Industry's future discussed at sell-out TBA Bloodstock Conference
The potential challenges and opportunities for the future of the thoroughbred breeding and bloodstock industry, were explored in-depth by speakers, panellists and delegates at the first TBA Bloodstock Conference.
Over 200 breeders, owners, enthusiasts and industry professionals convened at Tattersalls’ Park Paddocks site on Tuesday, 27 June for the full-day event hosted by journalist, broadcaster and Chair of Britain's Pattern Committee Lydia Hislop.
The keynote speech of the event was delivered by last year’s Prix de l’Arc de Triomphe winning trainer Sir Mark Prescott Bt., who shared his thoughts on training for the owner-breeder. The master of Heath House Stables enjoyed a warm reception from the audience, and shared experiences from his training career, how training processes for horses have changed and the evolving relationships of owner-breeders and trainers.
The morning session explored themes related to the horse, touching on the subjects of equine health and welfare, social licence, breed diversity and the racing product. Dr Paull Khan, Secretary-General of the European and Mediterranean Horseracing Federation (EMHF), gave a thought-provoking overview of social licence in the context of the thoroughbred breeding industry, highlighting some of the areas for future consideration with regards to global changing attitudes towards animals in sport.
The benefits of equine physiotherapy and rehabilitation techniques for transitioning or convalescing thoroughbreds were discussed by Newmarket Equine Hospital’s Jodie Daglish. In her presentation Daglish shared a number of management techniques including manual therapies and conditioning exercises that could help optimise performance and overall physical equine health.
In his talk titled ‘The myths we live by’, journalist and consultant Bill Oppenheim explored the importance of sire age and matings analysis before moving on to wider industry issues including prize money and the US context.
Host Lydia Hislop was joined by Emma Berry (European Breeders’ Fund trustee, British Pattern Committee member, TDN Editor), and Philip Newton (TBA Deputy Chairman), for an interactive panel session on the staying horse. Race programme enhancements, incentive schemes, marketing campaigns and the demand for the middle-distance horse in global markets were identified as some of the key drivers for future growth in the production, purchase and racing of stayers.
The first session of the afternoon was focused on the industry’s people. Jane Black (Owner of Chasemore Farm), and Kate Sigsworth (TBA trustee, owner and breeder), discussed the importance of building and maintaining teams on stud farms and creating a good working environment. This was followed by Chris Gibbons, Director of Inside Inclusion, who delivered an engaging presentation on diversity and inclusion and its relevance within the racing and breeding industry.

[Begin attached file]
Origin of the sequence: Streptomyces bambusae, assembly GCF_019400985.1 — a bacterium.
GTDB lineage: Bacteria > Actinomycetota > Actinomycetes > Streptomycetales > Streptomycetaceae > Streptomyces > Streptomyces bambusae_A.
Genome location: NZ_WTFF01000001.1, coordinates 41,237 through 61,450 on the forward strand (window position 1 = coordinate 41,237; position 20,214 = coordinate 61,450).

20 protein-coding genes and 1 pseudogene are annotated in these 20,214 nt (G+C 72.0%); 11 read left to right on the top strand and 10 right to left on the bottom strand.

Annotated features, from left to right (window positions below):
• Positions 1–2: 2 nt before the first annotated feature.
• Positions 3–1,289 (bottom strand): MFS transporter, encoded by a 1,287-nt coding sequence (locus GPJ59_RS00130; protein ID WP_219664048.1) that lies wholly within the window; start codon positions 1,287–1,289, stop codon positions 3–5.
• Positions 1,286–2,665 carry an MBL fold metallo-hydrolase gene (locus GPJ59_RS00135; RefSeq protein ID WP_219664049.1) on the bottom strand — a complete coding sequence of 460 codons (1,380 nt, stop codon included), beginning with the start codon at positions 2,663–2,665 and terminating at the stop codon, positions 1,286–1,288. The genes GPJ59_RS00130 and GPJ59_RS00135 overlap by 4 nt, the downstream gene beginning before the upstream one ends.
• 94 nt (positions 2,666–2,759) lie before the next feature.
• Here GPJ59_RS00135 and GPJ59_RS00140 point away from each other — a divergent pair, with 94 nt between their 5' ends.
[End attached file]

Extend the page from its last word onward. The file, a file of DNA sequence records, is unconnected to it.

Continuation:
The final session of the day included three talks on the subject of business. Opening the session, Terry Finch of agricultural consultancy ADAS presented an overview of the latest environmental schemes available to those within the sector.
This was followed by two panel sessions, the first deliberating how to attract the next generation of thoroughbred breeders and the latter featuring a panel of young industry professionals discussing careers, personal development and future industry challenges.
Tom Blain (TBA trustee and Managing Director, Barton Stud), was joined by Sophie Buckley (Owner, Culworth Grounds), and Anna Kerr (Chief Executive, The National Stud), for a wide-ranging discussion on possible ways to engage new people with the industry, recruit new thoroughbred breeders and provide more ownership options.
The final panel of the day included Alayna Cullen Birkett (Thoroughbred Daily News), Lester Futter (Yorton Stud), Max McLoughlin (Cheveley Park Stud), and Alice Thurtle (Tweenhills Farm and Stud). The panellists shared their own career journeys and what attracted them to roles in the sector, in addition to discussion on what they believe could be future challenges for the breeding and bloodstock industry.
Claire Sheppard, TBA Chief Executive said: “It was fantastic to see so many people attend today’s sell-out event. It was the first year of the Bloodstock Conference, and we were so lucky to have such a roster of speakers and panellists debating some of the key issues for the industry at this time.
“We are hugely thankful to Lydia for hosting, our excellent speakers and panellists and all of our conference partners. A special thanks must go to Tattersalls for providing the venue, allowing us to put on this event. We are already looking forward to next year’s event and will be canvassing the opinions of members and attendees for next year’s programme.”
The event also featured a marketplace, with trade stands and representatives from the day’s supporters including: Tattersalls, ADAS, Farm & Stable, George Smith Horseboxes, Newmarket Equine Hospital, Redmills, Rossdales, TB-Ed and Weatherbys.